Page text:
Why Dr. Peck Decided On Dentistry Without Amalgam
With advanced technologies of dental adhesion, state-of-the-art ceramics and resins, the newest bonded restorations are close to rivaling nature in strength, comfort, function and appearance. You can see side-by-side examples in the photo above of bonded white fillings vs. metal amalgam fillings. Using these brand new materials, it is easy to bond your teeth together again, virtually restoring them to their original strength minus the invasiveness of complete-coverage crowns. Generally, metal fillings can be replaced with techniques that are better than mercury/silver amalgam fillings. It is, therefore, possible to maintain the healthy, remaining tooth structure, as opposed to grinding it down for a crown.
Everything wears out, and your silver fillings are no different. They withstand stress-filled and heavy biting forces each day, and as they get older, they crack, leak and can cause damaging fractures in teeth. Over time, metal amalgam fillings can actually soak up water, causing them to swell and break free from the tooth. When this occurs, your tooth is far more susceptible to tooth decay and sensitivity.
Mercury/Silver fillings have some other significant disadvantages that ought to be considered when it is time to swap your restorations:
• Silver fillings are much less esthetic than natural-colored fillings. The bare truth is, they don’t look anything like real teeth.
• Amalgam grows and shrinks when subjected to cold and hot extremes in your mouth. The frequent expansion and contraction with temperature can easily initiate cracks as well as fractures in your teeth. There will not be any kind of symptoms for a while, but these teeth can become hypersensitive as the fracture increases or opens when you bite down or chew. It is not unusual for patients to come in wanting to know how they broke their own tooth when they had been eating something soft such as a banana or slice of bread. What they don’t know is that the tooth more than likely had a fracture in it well before it finally came apart.
• Silver fillings under constant chewing stress are prone to metal weakness or bending and flexing failure, a concept that can be fully understood and confirmed by repeatedly bending a metal paperclip until it finally breaks.
• Metal fillings are harder and less flexible than the teeth they are pressed into. The longer they may be on the teeth, the more force they put on the rest of the weakened walls of the tooth leading to fractures and cracks.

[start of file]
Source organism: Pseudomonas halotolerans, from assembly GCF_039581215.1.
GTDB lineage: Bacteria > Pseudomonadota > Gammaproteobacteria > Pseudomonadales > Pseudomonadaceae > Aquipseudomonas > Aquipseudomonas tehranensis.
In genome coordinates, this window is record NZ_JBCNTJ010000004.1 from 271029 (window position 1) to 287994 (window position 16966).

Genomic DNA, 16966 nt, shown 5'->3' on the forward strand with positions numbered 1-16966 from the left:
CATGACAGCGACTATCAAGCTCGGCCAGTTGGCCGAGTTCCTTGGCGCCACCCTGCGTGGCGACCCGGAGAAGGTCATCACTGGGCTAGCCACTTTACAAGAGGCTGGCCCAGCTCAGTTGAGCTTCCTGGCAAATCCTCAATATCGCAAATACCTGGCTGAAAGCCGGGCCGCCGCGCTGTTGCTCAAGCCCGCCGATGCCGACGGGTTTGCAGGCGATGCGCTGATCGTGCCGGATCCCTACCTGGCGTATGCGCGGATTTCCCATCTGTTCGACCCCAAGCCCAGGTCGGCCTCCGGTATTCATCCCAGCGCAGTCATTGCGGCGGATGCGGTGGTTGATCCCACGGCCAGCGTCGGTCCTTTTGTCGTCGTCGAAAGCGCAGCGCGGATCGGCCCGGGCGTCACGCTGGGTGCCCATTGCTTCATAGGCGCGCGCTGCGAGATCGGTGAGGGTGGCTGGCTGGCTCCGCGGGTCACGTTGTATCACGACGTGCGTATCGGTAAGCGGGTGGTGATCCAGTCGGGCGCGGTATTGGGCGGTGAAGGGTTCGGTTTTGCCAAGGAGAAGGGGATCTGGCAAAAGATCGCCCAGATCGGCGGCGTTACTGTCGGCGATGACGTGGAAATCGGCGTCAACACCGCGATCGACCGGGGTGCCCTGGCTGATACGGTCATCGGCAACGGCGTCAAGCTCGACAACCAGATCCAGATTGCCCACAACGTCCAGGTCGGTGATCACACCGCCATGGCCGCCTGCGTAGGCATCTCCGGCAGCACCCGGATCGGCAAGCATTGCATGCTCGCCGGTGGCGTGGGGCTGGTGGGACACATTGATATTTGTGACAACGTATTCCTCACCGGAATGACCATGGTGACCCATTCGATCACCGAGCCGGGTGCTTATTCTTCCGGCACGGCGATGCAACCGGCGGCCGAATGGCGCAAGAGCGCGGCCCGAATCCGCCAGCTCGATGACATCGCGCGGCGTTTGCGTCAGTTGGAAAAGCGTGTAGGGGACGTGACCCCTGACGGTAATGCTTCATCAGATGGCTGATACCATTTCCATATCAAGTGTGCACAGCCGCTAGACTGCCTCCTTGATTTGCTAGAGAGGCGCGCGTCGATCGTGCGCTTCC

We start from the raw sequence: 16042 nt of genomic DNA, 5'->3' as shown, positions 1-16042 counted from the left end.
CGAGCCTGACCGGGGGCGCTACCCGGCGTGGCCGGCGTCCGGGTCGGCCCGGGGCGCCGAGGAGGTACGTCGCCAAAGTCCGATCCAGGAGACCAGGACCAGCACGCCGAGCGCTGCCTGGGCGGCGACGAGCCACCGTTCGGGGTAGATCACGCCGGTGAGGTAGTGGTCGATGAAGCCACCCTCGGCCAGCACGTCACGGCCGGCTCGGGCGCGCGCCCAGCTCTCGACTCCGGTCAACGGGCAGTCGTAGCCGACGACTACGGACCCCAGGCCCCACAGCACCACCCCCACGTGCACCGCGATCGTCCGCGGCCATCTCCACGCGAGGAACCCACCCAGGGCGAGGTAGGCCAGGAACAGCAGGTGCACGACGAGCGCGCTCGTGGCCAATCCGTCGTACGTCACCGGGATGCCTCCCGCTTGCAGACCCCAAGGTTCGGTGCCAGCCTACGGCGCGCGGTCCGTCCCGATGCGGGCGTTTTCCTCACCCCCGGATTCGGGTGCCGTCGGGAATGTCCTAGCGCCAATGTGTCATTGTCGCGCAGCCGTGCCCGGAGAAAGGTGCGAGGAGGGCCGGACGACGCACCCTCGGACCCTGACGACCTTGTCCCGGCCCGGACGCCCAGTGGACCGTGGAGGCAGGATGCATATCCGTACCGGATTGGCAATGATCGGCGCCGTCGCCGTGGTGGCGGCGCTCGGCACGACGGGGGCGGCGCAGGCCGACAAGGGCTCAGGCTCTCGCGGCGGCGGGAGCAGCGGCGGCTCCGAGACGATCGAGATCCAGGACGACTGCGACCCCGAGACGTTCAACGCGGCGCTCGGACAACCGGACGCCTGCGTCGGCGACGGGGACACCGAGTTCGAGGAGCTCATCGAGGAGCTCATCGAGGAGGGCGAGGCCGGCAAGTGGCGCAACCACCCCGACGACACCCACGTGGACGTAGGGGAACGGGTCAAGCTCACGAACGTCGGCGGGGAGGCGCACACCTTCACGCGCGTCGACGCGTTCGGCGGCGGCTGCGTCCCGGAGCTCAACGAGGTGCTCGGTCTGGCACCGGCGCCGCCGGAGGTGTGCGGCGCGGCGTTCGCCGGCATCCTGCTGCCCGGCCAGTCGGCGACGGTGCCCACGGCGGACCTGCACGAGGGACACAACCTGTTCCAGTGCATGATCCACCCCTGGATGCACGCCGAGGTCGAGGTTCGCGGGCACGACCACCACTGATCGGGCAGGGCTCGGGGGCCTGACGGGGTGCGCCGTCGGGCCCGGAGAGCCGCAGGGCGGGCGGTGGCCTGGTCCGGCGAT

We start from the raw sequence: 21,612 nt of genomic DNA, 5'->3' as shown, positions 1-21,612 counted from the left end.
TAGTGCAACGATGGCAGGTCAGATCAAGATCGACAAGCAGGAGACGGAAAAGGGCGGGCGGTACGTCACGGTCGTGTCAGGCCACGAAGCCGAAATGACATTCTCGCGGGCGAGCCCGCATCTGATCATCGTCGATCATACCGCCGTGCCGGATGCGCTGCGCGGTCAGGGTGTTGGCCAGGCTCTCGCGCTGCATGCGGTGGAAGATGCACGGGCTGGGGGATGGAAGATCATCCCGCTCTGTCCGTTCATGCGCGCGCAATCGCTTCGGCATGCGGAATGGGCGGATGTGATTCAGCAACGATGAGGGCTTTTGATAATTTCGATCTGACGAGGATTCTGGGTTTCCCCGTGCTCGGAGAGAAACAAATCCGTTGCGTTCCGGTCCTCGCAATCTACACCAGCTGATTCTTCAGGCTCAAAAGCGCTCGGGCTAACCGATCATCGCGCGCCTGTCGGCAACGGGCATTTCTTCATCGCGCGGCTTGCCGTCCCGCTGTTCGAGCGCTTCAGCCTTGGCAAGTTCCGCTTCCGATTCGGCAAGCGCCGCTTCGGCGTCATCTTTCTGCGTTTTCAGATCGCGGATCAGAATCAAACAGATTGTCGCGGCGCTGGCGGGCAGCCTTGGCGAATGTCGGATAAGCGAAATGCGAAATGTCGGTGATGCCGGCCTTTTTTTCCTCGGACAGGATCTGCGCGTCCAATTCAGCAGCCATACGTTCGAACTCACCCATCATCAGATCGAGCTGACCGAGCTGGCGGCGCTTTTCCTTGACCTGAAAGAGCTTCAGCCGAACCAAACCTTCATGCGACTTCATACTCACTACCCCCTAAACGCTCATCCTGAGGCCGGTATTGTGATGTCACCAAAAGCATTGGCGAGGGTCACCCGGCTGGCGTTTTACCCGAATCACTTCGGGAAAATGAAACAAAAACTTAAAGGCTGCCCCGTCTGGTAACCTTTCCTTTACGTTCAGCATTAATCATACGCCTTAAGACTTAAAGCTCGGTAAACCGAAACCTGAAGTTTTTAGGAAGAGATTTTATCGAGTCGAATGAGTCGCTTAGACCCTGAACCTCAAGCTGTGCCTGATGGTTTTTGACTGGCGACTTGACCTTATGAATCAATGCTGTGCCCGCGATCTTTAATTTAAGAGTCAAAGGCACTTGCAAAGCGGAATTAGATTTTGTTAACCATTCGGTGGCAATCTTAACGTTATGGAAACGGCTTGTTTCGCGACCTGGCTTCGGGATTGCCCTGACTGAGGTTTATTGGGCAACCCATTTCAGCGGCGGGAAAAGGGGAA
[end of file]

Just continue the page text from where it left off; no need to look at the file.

• Metal fillings aren’t cemented to the tooth cavity. They merely sit in the tooth and react under pressure to wedge the tooth apart, similar to how a metal wedge can be used to split logs into firewood.
• A microscopic space surrounding the filling edge exists as soon as the silver filling is plugged into the tooth; and in this space, constant leakage and corrosion occurs. This space is large enough to allow for bacteria and food particles to enter in after a while and result in tooth decay at the border between the filling and the tooth. Composite fillings, however, are actually glued to the tooth surfaces and seal the margins closed from bacterial invasion.
• To be able to get a tooth ready for a composite filling, the tooth can usually be treated much more gently and with less healthy tooth structure needing to be removed. And for that reason, the dentist can retain the highest level of original tooth structure as is feasible.
• Silver fillings call for drilling undercuts (think carving out a pumpkin) along with the removal of larger good portions from the tooth so as to keep the mercury amalgam repair from falling out because it is not attached directly to the tooth. Those undercuts may also weaken the tooth as fillings get bigger and relegate that particular tooth to subsequent fracture down the road. These fractures can be substantial resulting in crowning the tooth to repair it or perhaps catastrophic fractures leading to extraction of the tooth.
• Composites, utilizing their chance to be conservative and implementing their gluelike attributes, can reinforce and protect against fracture. By simply blocking the potential for fracture prior to experiencing the symptoms of hot/cold sensitivity and also biting discomfort, brand new conservative treatment options such as natural-colored fillings or porcelain-bonded restorations are actually reducing the negative effects of toothaches and broken teeth.
• Finally, many dentists say that, bonded tooth-colored restoratives are probably safer than classic fillings, since they do not incorporate any mercury. While the American Dental Association (ADA) declares using mercury in metal fillings is harmless, there is an ongoing discussion within the dental sector concerning the negative effects of those mercury amalgam fillings. In Europe, several countries actually banned using mercury amalgam fillings to avoid any kind of risks related to mercury.
Considering the list of negatives associated, and potentially associated, with mercury amalgam fillings, it’s no wonder that patients are directing our practice to be PROACTIVE about removal of mercury fillings instead of being REACTIVE and holding off until the tooth cracks or develops decay under the amalgam plug.